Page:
Two days ago, the electrical devices in my home were powered by the standard electricity from Ontario's power grid. Yesterday, months after applying, we were switched to power from a particular company that guarantees that its sources for generation meet or exceed a particular federal government standard for renewable, carbon-free energy. It claims that 20% of its power is generated by wind, 80% by certified "low-impact" (whatever that means) hydro, and none from conventional hydro sources, oil, coal, gas, or nuclear.
Now. This is not normally something I would feel the need to share on this site, but I have been feeling a certain ambivalence about the change and it has made me think about how "green" consumption choices fit into the larger problems they are meant to address, so I thought I would try to write something.
So why am I having mixed feelings about buying "green" power? On the one hand, making this change, if you are in a position to do so without hardship -- the cost is 30% above the grid standard -- seems so obvious as not to be worth mentioning. Even if its positive impact is miniscule, it can't hurt, so why not if you are able?
On the other hand, though I don't think the doing of it is a bad thing if you are able, there are things about the discourse around "green" consumption that I find manipulative and repellant, and its relationship to the global climate crisis and other environmental issues is highly problematic.
The entire category of "green" is a manipulative one, at least as it is applied to products and services. It is constructed as absolute and binary, something a product either is or is not. Nuance is not encouraged. When a product falls into this category, it gives the buyer a sort of absolution -- it tells us that this product or service is wholesome, that whatever can be done, has been done, and we need not worry or feel bad. It is a form of branding, really, which calms our concern by imbuing a product or service with these connotations. It is easier for a company to do this if there is some basis for the claim, of course, but by definition the branding process is ideological, in that it is a deliberate effort to selectively draw from material reality to construct an abstraction that oversimplifies and misleads. A common element of many uses of "green" is that it is constructed in comparison with current practices rather than with reference to what might actually be required to deal with the problem. For the most part, companies trust in the busy-ness of our lives and in our painstakingly cultivated acceptance of reified commodities to make us accept that they provide only enough background information for a very shallow exploration of the processes that produce the good or service in question. This shallow information that we receive and the ideological grounding for the labelling of something as "green" comes, of course, from an entity with a vested interest in convincing us that there is a substantive basis for the claim of "greenness" because it wants us to buy what it is selling.
This particular company is quite clever in its marketing, which makes me resent it even more, and is why I haven't named it or linked to it (which, I admit, may be pure contrariness on my part). One element is endorsement by Canadian celebrities -- Margaret Atwood and Gord Downie buy it, you should too! The company has also assumed a sort of folksy performance of meaningful engagement with the customer base that is a calculated break with the coldly impersonal megautilities it hopes to usurp. The most stomach-turning aspect of its marketing, however, is the deliberately moralistic appeal to privileged people who have concern for the environment that relies on potential customers' urge to see themselves as "good" or "better than" (depending on the person). For this moral salve to be even remotely invokable, those who are its targets have to view themselves, the world, and their connection to the social in a particular way that either erases or completely absolves them of responsibility for the massive historical and contemporary violence to other humans and the earth that have made lives like theirs (like ours) even remotely possible. The usefulness of this sort of moralistic psychological boost for marketing purposes -- "Buy what we're selling because it makes you good!" -- depends on people seeing some need for change, but not too much need for change.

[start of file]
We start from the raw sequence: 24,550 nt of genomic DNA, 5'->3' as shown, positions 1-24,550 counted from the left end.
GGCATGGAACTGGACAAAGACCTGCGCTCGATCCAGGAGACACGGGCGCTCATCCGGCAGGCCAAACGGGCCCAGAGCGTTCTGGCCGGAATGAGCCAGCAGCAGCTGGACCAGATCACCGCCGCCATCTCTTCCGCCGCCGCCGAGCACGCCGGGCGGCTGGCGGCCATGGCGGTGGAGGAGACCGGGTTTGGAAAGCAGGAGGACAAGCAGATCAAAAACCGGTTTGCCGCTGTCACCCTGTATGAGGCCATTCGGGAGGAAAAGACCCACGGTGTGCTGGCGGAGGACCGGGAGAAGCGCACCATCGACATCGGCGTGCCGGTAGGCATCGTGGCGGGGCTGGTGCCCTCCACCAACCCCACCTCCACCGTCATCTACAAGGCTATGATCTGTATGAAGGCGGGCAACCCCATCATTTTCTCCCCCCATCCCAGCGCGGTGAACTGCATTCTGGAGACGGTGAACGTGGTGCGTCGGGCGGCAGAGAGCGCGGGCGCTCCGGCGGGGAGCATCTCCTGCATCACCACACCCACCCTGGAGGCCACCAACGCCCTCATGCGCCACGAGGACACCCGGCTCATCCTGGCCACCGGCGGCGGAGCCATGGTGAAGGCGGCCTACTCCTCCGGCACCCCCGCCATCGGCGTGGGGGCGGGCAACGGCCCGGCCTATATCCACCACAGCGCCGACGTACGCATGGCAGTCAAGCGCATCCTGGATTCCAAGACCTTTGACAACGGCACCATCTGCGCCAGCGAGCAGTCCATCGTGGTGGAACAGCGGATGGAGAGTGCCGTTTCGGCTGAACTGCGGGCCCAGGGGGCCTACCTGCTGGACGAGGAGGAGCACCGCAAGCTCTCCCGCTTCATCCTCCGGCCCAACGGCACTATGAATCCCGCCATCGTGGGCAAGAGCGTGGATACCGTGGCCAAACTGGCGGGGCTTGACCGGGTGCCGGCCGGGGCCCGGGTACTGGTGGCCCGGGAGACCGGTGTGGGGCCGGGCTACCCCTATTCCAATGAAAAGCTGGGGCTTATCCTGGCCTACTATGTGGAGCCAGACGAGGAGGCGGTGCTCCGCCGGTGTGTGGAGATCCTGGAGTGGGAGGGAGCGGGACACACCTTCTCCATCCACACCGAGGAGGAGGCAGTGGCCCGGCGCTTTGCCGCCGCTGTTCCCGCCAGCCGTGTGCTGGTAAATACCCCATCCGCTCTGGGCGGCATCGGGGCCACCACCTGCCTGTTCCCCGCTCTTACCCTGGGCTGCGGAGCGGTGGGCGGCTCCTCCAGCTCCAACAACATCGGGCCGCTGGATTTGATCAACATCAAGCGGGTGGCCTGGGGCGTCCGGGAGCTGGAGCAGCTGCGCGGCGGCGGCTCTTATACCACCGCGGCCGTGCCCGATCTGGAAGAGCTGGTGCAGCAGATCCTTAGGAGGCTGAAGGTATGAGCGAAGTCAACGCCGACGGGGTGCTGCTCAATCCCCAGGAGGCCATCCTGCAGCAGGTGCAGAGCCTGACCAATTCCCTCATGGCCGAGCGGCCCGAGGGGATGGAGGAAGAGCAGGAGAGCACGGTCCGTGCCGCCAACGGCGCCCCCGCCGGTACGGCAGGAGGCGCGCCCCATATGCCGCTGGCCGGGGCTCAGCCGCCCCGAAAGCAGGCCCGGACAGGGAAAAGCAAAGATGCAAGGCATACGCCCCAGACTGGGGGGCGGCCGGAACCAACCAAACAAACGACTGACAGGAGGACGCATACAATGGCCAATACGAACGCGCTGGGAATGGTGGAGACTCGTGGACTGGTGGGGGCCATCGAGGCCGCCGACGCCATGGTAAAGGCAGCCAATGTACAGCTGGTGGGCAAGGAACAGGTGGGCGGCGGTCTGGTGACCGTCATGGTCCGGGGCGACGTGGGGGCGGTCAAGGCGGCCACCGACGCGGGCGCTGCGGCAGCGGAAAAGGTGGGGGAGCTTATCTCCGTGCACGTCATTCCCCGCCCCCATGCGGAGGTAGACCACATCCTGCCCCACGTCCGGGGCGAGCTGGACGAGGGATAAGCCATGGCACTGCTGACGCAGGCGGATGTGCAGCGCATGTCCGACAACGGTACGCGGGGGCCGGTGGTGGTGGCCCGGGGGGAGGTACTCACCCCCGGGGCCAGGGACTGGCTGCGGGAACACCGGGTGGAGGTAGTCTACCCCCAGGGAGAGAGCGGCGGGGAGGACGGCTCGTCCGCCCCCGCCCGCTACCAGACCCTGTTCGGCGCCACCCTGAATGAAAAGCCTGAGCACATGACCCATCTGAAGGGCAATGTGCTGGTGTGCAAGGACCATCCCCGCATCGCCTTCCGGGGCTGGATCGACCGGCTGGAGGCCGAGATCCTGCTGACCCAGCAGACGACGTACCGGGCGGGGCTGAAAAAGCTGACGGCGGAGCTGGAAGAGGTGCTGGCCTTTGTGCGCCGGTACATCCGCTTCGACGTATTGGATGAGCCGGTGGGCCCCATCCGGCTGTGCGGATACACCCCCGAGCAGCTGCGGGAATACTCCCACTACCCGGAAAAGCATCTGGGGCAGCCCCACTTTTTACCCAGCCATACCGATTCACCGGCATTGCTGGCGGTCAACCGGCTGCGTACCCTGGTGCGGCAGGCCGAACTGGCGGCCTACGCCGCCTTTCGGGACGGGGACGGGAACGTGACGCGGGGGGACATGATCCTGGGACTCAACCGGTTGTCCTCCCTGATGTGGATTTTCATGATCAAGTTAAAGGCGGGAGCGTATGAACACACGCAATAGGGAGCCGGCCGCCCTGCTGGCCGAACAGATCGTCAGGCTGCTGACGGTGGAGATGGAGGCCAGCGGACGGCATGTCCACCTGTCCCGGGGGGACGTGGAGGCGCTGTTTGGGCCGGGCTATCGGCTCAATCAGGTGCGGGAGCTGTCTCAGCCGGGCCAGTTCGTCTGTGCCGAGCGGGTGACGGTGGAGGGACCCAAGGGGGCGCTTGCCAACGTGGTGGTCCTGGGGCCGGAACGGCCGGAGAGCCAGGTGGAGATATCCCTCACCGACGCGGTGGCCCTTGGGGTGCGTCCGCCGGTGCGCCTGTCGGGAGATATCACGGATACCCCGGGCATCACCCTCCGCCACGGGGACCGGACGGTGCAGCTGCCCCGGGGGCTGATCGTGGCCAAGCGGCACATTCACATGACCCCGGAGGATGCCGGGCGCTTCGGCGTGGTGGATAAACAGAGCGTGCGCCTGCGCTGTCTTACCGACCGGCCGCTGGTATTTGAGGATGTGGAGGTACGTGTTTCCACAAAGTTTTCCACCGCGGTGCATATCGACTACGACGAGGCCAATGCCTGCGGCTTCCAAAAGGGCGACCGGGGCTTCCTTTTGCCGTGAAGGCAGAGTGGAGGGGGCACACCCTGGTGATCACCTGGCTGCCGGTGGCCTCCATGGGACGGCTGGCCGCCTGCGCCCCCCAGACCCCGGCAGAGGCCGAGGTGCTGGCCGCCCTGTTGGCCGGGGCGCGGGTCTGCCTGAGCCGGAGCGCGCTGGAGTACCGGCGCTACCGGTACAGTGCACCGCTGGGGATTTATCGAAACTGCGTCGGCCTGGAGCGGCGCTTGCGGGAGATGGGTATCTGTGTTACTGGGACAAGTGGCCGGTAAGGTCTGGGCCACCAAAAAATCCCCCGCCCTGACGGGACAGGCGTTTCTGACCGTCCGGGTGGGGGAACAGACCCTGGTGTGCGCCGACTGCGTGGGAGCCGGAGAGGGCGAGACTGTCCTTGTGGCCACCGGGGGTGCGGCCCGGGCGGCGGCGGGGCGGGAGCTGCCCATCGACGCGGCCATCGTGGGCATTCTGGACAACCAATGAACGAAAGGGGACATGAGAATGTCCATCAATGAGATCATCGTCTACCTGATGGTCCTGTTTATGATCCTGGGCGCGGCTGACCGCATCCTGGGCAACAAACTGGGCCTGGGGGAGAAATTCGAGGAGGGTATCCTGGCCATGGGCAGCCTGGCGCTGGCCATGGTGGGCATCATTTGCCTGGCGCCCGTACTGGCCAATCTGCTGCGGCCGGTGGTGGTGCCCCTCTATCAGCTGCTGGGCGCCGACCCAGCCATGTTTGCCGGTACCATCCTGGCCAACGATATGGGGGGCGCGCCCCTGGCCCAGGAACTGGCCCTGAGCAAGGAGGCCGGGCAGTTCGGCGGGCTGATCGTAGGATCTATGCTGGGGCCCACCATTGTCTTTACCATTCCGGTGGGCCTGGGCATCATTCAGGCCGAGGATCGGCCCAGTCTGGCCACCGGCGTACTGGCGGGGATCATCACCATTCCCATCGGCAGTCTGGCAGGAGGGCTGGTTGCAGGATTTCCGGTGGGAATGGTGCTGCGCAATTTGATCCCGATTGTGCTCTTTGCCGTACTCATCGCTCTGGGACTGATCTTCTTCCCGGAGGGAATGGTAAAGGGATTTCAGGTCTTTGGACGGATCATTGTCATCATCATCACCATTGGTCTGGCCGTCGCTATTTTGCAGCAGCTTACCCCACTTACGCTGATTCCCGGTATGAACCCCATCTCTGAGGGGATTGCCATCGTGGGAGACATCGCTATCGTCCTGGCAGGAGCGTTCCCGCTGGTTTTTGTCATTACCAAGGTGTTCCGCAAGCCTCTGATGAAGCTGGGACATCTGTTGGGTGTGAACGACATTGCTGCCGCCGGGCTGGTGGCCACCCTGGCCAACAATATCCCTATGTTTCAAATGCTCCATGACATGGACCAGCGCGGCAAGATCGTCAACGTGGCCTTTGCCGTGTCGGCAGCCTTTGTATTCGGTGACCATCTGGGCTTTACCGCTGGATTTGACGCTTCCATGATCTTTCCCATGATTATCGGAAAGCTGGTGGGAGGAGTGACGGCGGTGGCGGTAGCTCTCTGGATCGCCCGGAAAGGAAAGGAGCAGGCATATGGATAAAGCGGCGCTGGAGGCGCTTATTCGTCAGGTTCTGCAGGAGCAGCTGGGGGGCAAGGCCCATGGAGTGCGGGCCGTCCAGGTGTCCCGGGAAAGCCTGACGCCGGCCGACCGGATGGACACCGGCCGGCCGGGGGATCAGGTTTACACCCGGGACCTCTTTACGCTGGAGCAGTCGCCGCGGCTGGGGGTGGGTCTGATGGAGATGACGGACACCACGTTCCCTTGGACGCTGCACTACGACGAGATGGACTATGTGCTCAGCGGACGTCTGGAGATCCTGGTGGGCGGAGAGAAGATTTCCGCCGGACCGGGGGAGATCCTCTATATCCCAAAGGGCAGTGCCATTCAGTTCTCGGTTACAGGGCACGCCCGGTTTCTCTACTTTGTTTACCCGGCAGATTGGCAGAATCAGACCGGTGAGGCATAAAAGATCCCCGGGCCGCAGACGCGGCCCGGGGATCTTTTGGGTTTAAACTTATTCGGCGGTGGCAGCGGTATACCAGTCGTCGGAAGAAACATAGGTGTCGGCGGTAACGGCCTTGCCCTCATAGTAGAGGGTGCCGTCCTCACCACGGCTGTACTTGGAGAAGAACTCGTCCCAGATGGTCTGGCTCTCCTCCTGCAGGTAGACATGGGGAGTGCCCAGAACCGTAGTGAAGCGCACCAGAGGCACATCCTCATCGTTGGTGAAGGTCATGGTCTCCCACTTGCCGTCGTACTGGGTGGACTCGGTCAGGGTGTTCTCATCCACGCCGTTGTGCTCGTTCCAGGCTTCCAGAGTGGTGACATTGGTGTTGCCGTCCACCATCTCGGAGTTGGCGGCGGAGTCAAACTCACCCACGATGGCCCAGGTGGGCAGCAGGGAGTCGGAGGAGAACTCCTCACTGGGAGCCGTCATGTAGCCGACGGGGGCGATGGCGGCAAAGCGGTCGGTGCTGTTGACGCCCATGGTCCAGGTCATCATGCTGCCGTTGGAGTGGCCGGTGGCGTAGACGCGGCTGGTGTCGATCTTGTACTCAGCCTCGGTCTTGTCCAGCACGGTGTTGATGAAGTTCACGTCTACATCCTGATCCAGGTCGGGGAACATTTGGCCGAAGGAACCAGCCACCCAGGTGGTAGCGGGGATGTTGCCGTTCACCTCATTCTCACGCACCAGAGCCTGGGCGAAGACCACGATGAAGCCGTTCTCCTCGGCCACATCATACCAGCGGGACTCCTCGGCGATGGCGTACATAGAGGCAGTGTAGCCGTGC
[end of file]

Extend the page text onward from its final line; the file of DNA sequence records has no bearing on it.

There is also a serious problem with any uncritical embrace of a situation in which "right behaviour" depends on privilege. If you accept a moral frame for a problem and then foreground an answer that is only accessible if you have enough money, you are implicitly condemning poor people to inescapable immorality (which perhaps is invisible to many of us in the middle class because of the tight oppressive connection that already exists in lots of stories and imagery in our culture between poverty and questionable moral worth).
Like I said, I don't think the answer is to refuse to make such a choice if you can with minimal effort, but rather to take apart and reject the moralizing frame, and to refuse the push to stop thinking critically in the face of the greenly branded.
All of that is enough to make me feel uncomfortable with the whole thing. But it leaves a much more important question: Setting aside the manipulations of ecocapitalist marketing, what can we reasonably expect from market-based responses to the global climate crisis? What is the actual material impact of buying "green"? If it isn't The AnswerTM -- and I'm convinced it is not -- then why not, and how should we think about dialoguing with people who are convinced that it is? I had hoped to start mapping out in this post some of my still very fuzzy and unsure responses to these sorts of questions, but I don't have time...but I suspect I will come back to them sooner or later.